When describing the software of a device, sponsors should include a summary of all important software functionality and features with details such as programming language and compiler versions used, hardware platforms, operating systems. operation, if the device uses standard software, and the expected output version. In addition, sponsors should be prepared to document who will be using the device software, the target patient population, the analysis methodology for any analysis performed by the software, whether the software supports or supersedes the actions of the clinician and, where applicable, additional information on artificial intelligence and machine learning models.
Developers should also document the system and architecture diagram “to facilitate a clear understanding of 1) the modules and layers that make up the system and software, 2) the relationships between modules and layers, 3) the data inputs / outputs and the flow of data between modules and layers, and 4) how users or external products, including IT infrastructure and peripherals (for example, wirelessly connected medical devices) interact with the system and the software, âwrote the FDA.
In addition, the sponsor must provide a software requirements specification (SRS) – “what the software function will do” and a software design specification (SDS) – “how the requirements of the SRS are implemented,” noted the agency.
Software risk management, maintenance, tests
A risk assessment that includes all “reasonably foreseeable software and hardware hazards associated with the device” and a risk management plan must be included in any pre-market submission of devices whose software meets the criteria. “It should be clear in the risk management plan how the manufacturer plans to assess the overall residual risk against the benefits of the intended use of the device,” the agency wrote.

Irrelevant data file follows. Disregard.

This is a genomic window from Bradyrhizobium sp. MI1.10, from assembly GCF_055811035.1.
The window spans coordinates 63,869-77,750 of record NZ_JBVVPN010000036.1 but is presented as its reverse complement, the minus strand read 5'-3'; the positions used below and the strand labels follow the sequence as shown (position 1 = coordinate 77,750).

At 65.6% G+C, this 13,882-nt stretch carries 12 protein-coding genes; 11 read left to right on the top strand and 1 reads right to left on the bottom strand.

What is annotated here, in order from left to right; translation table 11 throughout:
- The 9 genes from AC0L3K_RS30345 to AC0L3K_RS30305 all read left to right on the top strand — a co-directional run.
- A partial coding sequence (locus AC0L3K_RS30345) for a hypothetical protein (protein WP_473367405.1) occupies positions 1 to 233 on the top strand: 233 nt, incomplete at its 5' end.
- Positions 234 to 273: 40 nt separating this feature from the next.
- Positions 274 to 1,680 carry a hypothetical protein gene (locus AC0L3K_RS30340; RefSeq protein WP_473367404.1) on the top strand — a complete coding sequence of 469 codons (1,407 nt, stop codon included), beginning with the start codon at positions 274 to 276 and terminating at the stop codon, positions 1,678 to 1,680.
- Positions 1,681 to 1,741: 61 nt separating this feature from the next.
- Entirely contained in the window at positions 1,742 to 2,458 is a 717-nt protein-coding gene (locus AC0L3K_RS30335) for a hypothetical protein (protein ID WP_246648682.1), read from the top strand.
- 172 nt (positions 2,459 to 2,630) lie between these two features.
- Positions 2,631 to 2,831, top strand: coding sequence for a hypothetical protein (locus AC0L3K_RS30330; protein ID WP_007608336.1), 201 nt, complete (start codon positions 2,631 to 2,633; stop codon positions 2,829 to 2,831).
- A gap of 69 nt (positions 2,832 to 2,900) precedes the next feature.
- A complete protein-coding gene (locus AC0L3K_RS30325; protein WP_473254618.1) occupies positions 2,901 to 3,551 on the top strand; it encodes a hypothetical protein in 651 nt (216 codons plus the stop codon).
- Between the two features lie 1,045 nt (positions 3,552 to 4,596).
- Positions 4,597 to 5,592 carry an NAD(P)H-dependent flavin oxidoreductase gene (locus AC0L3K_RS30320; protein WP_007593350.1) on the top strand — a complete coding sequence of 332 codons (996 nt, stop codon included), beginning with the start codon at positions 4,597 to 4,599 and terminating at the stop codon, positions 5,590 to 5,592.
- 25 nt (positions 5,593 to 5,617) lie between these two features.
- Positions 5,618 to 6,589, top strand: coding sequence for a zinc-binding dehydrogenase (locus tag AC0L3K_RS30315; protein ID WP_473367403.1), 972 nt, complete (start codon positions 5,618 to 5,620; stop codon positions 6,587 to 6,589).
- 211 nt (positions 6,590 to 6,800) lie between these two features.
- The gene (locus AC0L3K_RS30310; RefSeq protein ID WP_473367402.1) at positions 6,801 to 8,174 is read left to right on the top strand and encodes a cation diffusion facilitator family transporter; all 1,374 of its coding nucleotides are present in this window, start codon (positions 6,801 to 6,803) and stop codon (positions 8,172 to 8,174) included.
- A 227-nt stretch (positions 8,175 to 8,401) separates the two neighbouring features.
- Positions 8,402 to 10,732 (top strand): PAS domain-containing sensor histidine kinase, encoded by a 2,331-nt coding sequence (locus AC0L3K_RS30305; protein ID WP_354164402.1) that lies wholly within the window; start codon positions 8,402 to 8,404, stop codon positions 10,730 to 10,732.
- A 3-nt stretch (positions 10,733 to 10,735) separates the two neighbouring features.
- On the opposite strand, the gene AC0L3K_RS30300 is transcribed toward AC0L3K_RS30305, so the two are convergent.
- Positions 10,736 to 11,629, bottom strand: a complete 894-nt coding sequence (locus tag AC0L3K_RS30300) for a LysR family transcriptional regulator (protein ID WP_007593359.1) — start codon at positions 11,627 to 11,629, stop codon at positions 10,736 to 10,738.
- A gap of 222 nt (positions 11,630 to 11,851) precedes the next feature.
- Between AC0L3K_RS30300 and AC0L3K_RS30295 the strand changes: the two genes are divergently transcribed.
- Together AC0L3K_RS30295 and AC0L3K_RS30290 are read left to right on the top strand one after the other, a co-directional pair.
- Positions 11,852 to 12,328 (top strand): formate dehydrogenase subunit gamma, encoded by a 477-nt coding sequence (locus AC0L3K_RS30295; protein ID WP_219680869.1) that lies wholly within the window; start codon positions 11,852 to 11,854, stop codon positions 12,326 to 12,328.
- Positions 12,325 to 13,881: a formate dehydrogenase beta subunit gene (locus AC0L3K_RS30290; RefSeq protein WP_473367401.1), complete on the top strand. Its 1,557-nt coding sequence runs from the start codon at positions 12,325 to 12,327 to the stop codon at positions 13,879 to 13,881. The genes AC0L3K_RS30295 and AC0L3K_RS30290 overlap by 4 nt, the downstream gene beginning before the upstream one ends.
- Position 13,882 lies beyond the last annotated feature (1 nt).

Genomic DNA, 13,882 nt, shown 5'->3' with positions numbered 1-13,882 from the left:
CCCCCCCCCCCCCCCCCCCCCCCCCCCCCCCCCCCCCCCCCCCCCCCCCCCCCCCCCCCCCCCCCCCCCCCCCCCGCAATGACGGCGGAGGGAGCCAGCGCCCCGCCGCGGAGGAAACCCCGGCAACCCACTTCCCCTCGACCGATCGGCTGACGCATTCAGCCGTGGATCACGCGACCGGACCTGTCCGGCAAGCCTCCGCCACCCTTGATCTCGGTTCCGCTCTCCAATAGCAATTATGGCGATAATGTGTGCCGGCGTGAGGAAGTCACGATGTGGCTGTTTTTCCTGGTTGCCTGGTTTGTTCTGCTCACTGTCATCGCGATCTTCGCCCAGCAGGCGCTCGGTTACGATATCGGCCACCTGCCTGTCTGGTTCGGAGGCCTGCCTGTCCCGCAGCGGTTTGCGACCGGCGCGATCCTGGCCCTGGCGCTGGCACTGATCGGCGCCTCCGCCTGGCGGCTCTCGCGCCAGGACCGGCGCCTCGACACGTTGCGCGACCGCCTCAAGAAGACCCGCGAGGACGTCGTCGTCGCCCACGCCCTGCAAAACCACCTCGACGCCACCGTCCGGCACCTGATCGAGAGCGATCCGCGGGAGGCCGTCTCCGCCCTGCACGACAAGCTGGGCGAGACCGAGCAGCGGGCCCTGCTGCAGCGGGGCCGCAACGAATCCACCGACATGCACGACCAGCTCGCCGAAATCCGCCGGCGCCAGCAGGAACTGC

For device software requiring basic or enhanced documentation, sponsors can either submit a Declaration of Conformity to the currently recognized FDA version of ANSI / AAMI IEC 62304 Medical Device Software – Software Lifecycle Processes or provide the agency with a complete list of the processes and procedures they use to maintain software development and maintenance practices.
When testing the software for verification or validation, the FDA said that the sponsor should document all testing activities, including the version of software used, the results of pass / fail tests, and changes to the software in the event of a failure. ‘failed test results. For software requiring enhanced documentation, âintegration level test protocols and reports must be provided, including expected results derived from the requirements and design of the software, actual results which are observed and recorded, objective pass / fail determination (that is, actual results are acceptably equivalent to expected results) and unit and integration test reports, âaccording to the agency.
“Unit and integration level test reports must demonstrate that the protocols were performed in an acceptable manner with satisfactory test results and that any unresolved anomalies were deferred in an acceptable manner based on a risk assessment for the candidate version, âthey said.
The FDA noted that it is aware that the information in the draft guidance may differ from the final guidance that it posted on standard software in medical devices. The agency said it plans to update the OTS software guidelines if the final guidelines for the pre-market submission device software are released to make the two sets of guidelines consistent.